Birthright was not going to get me. I had heard about the brainwashing propaganda party that takes place on these 10-day free trips to Israel. I was well aware of Birthright’s intent, and pretty darn sure that it couldn’t possibly work on me. I was there to see the land, learn about the culture and return unscathed.
What I left my mind open to, however, was the possibility for things to get, well, emotional. Every friend and relative who had gone before me seemed to have the “single most emotional experience” of his or her life on Birthright, followed by that declarative fact, “It changed my life.” And while I’d heard some of those same people declare eerily similar words in regard to their experience at a Phish reunion tour, I knew that the places we were going to visit had the true potential to break down even the most staunchly anti-sentimental, un-tuggable hearts. I didn’t plan to get carried away, but I definitely had hopes of feeling something. If I wasn’t ready to see the light, I could at least catch a glimpse of its shadow.
This, of course, is what led to the event that I will affectionately refer to as the Western Wall Disaster.
When searching for your perfect place to have the single most emotional experience of your life, it doesn’t get much better than the Western Wall. Jews tuck their folded up notes of wishes and prayers into the cracks of the wall, put their foreheads up to the stone and simply burst into tears at the sheer weight of it all. They are uncontrollable, these emotions, and whether you’re sending hopes for Grandma’s recovery or reconnecting to the Judaism you lost while going to college in Iowa, this is the place where it all goes down. And by God, it’s going to feel amazing.
I found a spot just wide enough for me to rest my palms against the wall, and my forehead in between them. I shut my eyes and waited for my promised moment.
And while waiting, my thoughts went something like this:
What should I be thinking about right now? I have to be thinking about something, and it can’t be what I’ll eat for lunch. But now that I’ve even thought of the word “lunch,” it’s really hard to stop thinking about lunch. Maybe I should be thinking about my grandparents, or my childhood. Obviously, it will be falafel. How long am I supposed to stand here thinking about falafel? The woman next to me is whispering a prayer in Hebrew. Maybe I should pretend that her voice is the voice of God. Maybe I should recite a prayer. I definitely remember most of the words to the Aleinu. I mean really, how long am I supposed to stand here?
I’m afraid it didn’t get much better than that. I walked away from the wall to find people from my trip sitting on fold out chairs and crying, their heads hung low in that communal but lonely sulk of the serious.
When I talked to my boyfriend on the phone that night, I told him that I flunked the Western Wall. “Does this mean I don’t have a soul?” I asked. I know I didn’t want to be duped into the serious business of changing my life, but it also wasn’t entirely untrue that I secretly hoped for that to happen anyway. It was complicated, okay?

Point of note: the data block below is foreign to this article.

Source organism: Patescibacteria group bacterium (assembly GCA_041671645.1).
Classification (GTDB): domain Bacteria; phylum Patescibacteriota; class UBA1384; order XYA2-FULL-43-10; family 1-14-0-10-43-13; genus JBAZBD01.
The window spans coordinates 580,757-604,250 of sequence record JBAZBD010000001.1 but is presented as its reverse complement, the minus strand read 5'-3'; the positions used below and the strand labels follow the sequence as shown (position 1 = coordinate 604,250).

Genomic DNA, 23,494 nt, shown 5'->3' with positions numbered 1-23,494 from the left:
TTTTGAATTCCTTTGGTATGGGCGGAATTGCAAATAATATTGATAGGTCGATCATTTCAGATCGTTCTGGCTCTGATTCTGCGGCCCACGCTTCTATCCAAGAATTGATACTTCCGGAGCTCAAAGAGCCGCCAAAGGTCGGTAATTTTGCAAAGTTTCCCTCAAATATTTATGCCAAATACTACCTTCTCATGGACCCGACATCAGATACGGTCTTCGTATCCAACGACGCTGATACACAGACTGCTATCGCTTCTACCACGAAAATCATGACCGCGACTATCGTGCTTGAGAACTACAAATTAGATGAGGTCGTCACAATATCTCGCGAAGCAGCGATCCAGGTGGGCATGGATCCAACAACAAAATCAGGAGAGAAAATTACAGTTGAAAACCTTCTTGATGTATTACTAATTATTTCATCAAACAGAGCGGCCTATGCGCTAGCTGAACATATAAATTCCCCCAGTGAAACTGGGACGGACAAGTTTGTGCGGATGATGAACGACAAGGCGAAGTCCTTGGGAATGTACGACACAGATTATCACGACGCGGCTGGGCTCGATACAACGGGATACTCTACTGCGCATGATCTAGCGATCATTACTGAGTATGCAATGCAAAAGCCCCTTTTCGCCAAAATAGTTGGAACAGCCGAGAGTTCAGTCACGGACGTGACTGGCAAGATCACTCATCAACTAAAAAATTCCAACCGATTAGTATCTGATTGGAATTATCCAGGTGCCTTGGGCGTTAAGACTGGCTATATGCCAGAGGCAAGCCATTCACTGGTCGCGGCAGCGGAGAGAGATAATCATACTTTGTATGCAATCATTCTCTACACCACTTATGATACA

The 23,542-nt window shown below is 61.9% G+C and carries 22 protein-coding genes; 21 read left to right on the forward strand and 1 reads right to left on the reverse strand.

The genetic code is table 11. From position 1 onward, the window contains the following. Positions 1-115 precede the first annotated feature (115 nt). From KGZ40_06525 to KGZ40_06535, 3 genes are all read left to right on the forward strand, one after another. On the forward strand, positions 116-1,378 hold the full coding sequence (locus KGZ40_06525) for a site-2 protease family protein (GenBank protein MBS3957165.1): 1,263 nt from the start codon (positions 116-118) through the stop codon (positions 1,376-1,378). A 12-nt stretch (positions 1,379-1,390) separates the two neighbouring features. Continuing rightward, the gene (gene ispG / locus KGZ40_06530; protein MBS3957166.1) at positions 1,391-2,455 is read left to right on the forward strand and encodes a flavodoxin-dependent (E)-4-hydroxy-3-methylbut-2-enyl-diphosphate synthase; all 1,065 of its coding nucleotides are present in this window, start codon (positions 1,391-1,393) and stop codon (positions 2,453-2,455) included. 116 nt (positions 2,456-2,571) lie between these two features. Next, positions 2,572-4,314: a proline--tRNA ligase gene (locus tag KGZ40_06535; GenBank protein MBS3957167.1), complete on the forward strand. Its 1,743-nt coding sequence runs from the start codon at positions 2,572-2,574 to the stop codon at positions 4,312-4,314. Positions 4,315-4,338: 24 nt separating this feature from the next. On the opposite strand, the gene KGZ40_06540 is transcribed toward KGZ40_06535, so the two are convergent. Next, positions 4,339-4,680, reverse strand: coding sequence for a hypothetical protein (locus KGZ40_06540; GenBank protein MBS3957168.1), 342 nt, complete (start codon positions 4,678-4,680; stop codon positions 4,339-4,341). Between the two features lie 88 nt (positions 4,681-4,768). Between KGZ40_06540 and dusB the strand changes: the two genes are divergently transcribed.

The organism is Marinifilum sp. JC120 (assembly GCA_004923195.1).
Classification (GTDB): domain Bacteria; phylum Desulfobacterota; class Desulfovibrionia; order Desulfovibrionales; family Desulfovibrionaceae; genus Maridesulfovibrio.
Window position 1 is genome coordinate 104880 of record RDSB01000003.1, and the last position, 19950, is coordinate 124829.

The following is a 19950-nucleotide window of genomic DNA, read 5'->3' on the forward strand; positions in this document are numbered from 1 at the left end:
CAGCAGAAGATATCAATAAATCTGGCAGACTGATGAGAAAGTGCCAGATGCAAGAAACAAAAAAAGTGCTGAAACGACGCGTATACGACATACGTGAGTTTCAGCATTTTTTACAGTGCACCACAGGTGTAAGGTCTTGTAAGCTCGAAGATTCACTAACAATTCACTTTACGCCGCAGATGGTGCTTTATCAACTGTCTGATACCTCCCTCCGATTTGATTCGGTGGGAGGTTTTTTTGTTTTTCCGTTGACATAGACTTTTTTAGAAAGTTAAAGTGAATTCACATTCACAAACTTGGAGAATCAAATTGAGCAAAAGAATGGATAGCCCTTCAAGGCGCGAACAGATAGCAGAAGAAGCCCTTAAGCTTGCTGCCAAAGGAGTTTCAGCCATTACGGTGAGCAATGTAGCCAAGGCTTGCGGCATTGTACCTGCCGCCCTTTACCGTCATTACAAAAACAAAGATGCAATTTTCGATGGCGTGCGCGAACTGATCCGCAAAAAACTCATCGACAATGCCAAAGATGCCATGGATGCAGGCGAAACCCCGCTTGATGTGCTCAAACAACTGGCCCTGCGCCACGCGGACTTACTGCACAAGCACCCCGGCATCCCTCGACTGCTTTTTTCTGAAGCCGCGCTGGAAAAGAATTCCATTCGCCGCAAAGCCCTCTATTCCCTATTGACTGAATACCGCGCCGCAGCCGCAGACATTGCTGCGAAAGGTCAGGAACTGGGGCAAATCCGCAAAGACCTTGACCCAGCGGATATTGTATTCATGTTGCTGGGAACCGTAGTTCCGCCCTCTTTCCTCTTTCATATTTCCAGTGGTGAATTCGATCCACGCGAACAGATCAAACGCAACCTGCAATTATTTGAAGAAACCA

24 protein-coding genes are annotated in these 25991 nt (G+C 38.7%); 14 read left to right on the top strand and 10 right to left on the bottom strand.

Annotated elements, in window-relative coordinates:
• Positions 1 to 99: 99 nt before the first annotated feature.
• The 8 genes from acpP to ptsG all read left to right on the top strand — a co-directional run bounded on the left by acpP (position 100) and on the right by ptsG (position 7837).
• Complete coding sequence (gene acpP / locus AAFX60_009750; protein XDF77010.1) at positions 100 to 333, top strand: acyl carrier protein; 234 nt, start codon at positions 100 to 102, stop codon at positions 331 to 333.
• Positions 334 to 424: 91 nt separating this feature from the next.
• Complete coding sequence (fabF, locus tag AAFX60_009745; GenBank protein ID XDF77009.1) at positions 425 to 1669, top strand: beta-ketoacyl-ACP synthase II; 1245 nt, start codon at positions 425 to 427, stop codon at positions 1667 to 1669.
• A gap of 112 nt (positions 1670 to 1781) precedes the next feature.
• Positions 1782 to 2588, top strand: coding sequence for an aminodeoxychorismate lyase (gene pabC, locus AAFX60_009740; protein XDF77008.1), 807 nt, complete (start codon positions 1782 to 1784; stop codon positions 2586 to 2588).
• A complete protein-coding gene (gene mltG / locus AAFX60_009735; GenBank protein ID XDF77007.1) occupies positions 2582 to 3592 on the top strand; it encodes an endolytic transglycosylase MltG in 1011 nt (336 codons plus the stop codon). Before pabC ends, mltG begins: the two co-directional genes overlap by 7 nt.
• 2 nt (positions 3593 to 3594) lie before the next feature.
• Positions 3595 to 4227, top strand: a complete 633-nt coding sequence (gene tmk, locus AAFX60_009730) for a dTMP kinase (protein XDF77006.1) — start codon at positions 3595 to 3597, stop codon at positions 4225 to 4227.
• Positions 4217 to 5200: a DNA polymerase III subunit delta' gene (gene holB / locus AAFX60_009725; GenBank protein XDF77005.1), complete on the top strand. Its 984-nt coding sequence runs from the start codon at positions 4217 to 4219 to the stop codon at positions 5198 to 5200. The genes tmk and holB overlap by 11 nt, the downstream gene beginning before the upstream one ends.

I won’t keep you waiting: There wasn’t a single experience in Israel that changed my life.
There were people that did some major damage, though. There were the Israelis from the trip — by far the most passionate and strong-willed people I had ever met. They were 20-somethings, most of them younger than I, with more love for their country and understanding of its history and current situation than I can possibly fathom as an American. They are not afraid to fight for Israel, and they are not afraid to admit that they are scared while doing so.
And the best part is, they have fun, too. The majority of our time was not spent sitting in a circle in the hotel bomb shelter, talking about army experiences and the possibility of achieving peace. Most of it was spent singing Beatles songs on the grass, an Israeli submarine captain playing the guitar. Or debating about the best flavor of Magnum ice cream bars, or having the obligatory trade-off between each language’s dirtiest phrases. The same female soldier who pressed a button and watched three enemy bodies explode into a million pieces on a black-and-white screen sang at the top of her lungs until we all learned the Hebrew word for “shut up.”
Before I went to Israel, I didn’t spend any of my time thinking about the people who actually lived there. I thought about the place itself, the strange power it holds. But Israel is not some meaningful-experience theme park where the price of admission comes along with a free religious awakening.
The land itself is not magic, and declaring it so takes away from the people who inhabit it. Their passion and belief were not the prize at the end of a hyperactive 10-day trek. It’s something they live for and work for on a daily basis, and something I don’t think I could ever fully achieve.
For me, Birthright was not about reaching a point of religious clarity. I would like to go back to Israel someday, but not because I was blindly brainwashed by a thorough itinerary; I would like to go back because it’s a complicated place with complicated people, and I’m not done letting it complicate me more.
Molly Tolsky is the editorial assistant at MyJewishLearning and Kveller.com. She holds an MFA in fiction writing from Sarah Lawrence College.
This story "Looking for My Birthright in All the Wrong Places" was written by Molly Tolsky.